Despite using the same motors, the two battery packs provide different power outputs. Peak output is 429 hp with the 79.2-kWh battery and 483 hp with the 93.2-kWh one. In short bursts, however, the Taycan has an overboost feature that delivers 523 hp for the smaller battery and 563 hp for the larger one.   
The difference in output cancels out that in weight at lower speeds, as either battery pack will accelerate the Taycan 4S from 0-62 mph in four seconds. Horsepower does eventually win out, however, as 0-124 mph does show a small difference. A Performance Battery Plus 4S needs 12.9 seconds, while a non-Plus 4S needs 13.3. Both will eventually reach 155 mph. 
To hold it all in place, Porsche designed a platform specifically for an electric powertrain and named it J1. The integrated body and frame are made from steel and aluminum. Porsche uses steel of various grades and qualities for most of the structure. Aluminum is used for much of the front clip, including the main structure and front-strut axle mounts. Small parts in the rear are also aluminum, including the rear shock towers and side skirts. Finally, most of the Taycan’s outer skin is aluminum.
And it’s a nice skin. Sleek and futuristic without being unfamiliar as a car—or a Porsche. With lean proportions and wheels pushed way out to the corners, the Taycan looks the business. And the sloping roofline, which Porsche calls the flyline, adds a touch of flair. Optionally available on the Taycan is a fixed glass roof. Standard are LED headlights and a horizontal light bar with three-dimensional letters spelling PORSCHE in the back. There are also movable aerodynamic flaps in front and an adjustable spoiler in back to mange cooling while maintaining a low coefficient of drag, just 0.22 in its slickest setup.

Why you should think of a set of good winter tires as car insurance

“Right under the tire and between the ice, there’s a little bit of moisture, which acts like a lubricant. Studded tires get through that moisture, and on hard ice, it picks in and off it goes,” says Woody Rogers, director of Tire Information at TireRack. The privately held customer-direct tire, wheels and accessories distributor hosted automotive media at a winter driving experience demonstration in its hometown of South Bend, Indiana.
Unfortunately, the studded tires Rogers refers to aren’t legal in many states, Michigan included. This is where the clever engineering comes in.
“If you can’t have the stud, how do you deal with that lubricant? Well, the compound gives the moisture a place to go,” Rogers says. “Think of it as a wicking fabric; it draws the moisture up into these microscopic pores, so now the rubber can touch the ice directly. And rubber on ice has a lot more grip than rubber on water on ice.”.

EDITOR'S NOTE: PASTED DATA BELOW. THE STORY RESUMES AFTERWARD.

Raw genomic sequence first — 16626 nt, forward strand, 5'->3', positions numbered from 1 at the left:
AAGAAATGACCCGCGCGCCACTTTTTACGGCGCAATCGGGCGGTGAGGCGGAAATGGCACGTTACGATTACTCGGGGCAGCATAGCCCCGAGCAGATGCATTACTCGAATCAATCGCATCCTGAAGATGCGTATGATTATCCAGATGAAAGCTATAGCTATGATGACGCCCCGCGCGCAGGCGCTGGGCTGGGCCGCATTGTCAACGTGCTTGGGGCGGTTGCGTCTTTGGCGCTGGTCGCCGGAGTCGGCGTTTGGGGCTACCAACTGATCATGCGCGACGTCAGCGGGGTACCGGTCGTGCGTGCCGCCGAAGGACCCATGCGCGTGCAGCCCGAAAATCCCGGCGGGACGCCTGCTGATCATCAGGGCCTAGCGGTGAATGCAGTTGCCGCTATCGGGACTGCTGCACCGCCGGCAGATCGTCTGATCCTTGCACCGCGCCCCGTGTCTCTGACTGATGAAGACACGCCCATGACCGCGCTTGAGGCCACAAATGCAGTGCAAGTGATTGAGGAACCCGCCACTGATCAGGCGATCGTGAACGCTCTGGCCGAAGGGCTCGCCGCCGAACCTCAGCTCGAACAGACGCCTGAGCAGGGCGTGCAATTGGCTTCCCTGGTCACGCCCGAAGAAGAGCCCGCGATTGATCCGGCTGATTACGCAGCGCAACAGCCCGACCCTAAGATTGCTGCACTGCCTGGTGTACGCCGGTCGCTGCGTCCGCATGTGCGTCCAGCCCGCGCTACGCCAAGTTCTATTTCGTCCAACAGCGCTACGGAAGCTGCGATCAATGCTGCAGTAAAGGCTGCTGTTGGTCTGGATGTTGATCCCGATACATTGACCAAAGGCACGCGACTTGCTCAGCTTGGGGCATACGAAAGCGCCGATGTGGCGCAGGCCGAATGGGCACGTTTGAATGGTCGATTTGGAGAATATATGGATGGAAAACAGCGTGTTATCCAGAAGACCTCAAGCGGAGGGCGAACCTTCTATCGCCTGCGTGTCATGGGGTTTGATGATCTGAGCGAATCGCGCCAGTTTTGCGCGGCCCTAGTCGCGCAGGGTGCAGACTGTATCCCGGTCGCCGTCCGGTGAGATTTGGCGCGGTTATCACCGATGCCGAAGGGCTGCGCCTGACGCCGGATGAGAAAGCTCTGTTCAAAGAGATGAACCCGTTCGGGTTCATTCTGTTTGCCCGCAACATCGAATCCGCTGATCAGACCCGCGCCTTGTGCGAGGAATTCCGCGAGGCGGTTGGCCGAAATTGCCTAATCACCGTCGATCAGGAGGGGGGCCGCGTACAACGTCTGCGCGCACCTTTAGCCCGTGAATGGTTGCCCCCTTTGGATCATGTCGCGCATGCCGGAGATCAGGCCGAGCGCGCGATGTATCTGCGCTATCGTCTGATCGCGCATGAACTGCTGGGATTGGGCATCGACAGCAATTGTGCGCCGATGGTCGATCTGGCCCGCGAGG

Like a slippery pool deck, moisture can yield dramatic effects whenever and wherever friction is applied. That drama can be moderated with the proper footwear. Or the proper tire.
A designated winter season tire can be identified by a three-peak mountain symbol on the sidewall of a tire. Popular and highly rated winter tires on TireRack.com include the Bridgestone Blizzak (my personal favorite) and Michelin Pilot Alpin.
The added benefit of having another tire set for times of foul weather means that the life of an all-season set is now extended because it’s not accumulating miles in the winter. So instead of buying another set of all-seasons in a few years time, it’s wiser to buy a set of winter tires up front to both prolong the standard set—those all-seasons are going to need replacing at 60,000 miles in any case—and to have increased peace of mind in the snow.

The 2020 Hyundai Sonata is completely new, but it’s what’s coming that has us excited

Let’s start on the outside. Sure, it looks a little too much like a Volkswagen Arteon, right down to the sloping hood lines and beluga snout, but overall it’s an appealing profile, with near-fastback proportions from the side not unlike an Audi S7, if you stretch your imagination. Hyundai calls it “sensuous sportiness” and even claims the look is that of a four-door coupe (cue the commenters who hate sedans being called coupes!).
“Hyundai got in the trap of making cookie-cutter cars like everyone else,” said VP of interior design Haksoo Ha. “We’re trying to break away from that.”
The new Sonata has a longer wheelbase with a shortened front overhang and slightly lengthened rear overhang for better aerodynamics. The height is lower and the overall length is longer. Check it out.
Inside the new Sonata, you’ll find “floating components,” in particular that 12.3-inch infotainment touchscreen that rides above a low, wide, slim instrument panel. The shifter lever is replaced by four buttons yanked from the Palisade SUV. The armrest in each door includes an indentation that allows you to grab it and pull the door closed—very practical.